The overt hostility among European opinion leaders to attention-economy companies such as Google and Facebook is not translated into use behavior. Their policy makers do everything in their power to slow down the attention economy. And they still wonder why their companies can’t cut it.
Google now has an 85 percent market share for search in the region’s five largest economies, including Britain, France and Germany, compared with less than 80 percent in 2009, according to the research company comScore. Google’s share of the American market stands at roughly 65 percent.
Facebook — the target of several government investigations for its tax practices in Europe — also has more than doubled its number of European users, to over 150 million, in the last five years, and the social network’s European user numbers now outpace American figures, according to the social media research company eMarketer.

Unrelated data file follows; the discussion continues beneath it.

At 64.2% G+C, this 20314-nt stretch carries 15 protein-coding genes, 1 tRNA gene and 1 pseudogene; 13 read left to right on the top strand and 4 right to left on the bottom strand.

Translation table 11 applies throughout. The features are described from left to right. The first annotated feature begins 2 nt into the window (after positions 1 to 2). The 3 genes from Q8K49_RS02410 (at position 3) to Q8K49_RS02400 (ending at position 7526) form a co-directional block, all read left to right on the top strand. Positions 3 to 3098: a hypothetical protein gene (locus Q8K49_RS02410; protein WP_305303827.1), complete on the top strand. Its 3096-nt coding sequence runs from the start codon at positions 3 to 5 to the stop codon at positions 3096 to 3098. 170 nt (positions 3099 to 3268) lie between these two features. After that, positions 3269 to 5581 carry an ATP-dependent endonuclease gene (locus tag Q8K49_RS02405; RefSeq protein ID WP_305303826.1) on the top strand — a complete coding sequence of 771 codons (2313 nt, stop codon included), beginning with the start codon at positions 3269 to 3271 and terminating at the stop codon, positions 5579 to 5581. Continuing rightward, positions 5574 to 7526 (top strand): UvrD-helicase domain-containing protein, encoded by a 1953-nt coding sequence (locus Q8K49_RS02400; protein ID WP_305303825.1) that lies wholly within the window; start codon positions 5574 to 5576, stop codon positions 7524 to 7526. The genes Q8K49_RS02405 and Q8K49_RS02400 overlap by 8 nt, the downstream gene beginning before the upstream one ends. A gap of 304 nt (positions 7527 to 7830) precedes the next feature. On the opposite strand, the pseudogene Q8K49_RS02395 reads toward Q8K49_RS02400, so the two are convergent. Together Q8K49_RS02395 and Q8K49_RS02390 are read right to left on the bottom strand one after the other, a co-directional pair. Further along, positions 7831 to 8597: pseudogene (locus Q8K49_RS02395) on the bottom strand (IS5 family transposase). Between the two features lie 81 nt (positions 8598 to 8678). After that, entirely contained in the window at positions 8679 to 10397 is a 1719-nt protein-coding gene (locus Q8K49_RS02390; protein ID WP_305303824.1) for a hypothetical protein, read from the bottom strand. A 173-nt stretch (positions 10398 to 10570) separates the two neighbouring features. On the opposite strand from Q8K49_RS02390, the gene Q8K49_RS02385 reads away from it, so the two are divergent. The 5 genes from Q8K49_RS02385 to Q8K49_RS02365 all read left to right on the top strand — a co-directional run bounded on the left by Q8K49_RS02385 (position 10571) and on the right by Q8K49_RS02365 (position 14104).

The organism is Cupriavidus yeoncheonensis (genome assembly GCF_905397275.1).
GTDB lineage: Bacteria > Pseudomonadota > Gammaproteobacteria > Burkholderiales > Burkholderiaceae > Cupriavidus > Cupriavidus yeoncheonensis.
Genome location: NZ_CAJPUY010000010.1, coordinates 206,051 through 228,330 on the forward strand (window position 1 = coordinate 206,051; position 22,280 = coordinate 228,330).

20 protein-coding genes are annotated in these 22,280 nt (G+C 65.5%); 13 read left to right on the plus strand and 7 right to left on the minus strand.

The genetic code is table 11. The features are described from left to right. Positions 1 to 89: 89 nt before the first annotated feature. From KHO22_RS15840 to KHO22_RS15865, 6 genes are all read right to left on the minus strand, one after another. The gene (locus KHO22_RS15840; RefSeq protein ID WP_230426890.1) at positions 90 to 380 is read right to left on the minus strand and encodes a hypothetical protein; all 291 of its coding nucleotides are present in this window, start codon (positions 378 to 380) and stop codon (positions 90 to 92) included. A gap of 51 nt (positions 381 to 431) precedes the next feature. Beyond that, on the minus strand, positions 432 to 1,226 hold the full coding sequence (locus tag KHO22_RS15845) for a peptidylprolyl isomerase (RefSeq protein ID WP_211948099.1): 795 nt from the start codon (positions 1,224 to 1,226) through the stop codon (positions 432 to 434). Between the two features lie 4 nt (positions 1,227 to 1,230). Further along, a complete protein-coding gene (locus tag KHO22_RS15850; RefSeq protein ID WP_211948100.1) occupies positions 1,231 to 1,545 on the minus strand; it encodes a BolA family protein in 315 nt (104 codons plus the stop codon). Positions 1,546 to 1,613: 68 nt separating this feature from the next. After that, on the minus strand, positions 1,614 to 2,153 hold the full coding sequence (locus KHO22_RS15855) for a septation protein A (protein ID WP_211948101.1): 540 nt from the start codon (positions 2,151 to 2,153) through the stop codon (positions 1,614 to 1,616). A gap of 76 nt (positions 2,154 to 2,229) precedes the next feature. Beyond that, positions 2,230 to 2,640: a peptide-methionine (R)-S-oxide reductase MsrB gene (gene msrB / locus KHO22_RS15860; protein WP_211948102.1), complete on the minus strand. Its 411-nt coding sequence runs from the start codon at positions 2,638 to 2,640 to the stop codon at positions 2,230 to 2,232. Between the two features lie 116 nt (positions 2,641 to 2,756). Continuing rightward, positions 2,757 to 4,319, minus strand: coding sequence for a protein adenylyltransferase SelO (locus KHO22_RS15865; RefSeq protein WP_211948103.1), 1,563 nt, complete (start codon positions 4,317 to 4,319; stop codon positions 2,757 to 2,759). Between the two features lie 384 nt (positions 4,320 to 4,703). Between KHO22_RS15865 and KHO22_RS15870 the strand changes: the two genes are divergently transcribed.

American tech companies operate seven of the 10 most visited websites in Europe, according to comScore statistics. Only Yandex and Mail.ru, a Russian search engine and an email site, and Axel Springer, the German publisher of Die Welt and Bild, make the list.
Nonetheless, from Spain to Sweden, many of Europe’s millions of Internet users regularly complain about the dominance of American tech companies, particularly about how their data is used and shared. It also leaves them wondering why so few homegrown tech companies are globally competitive.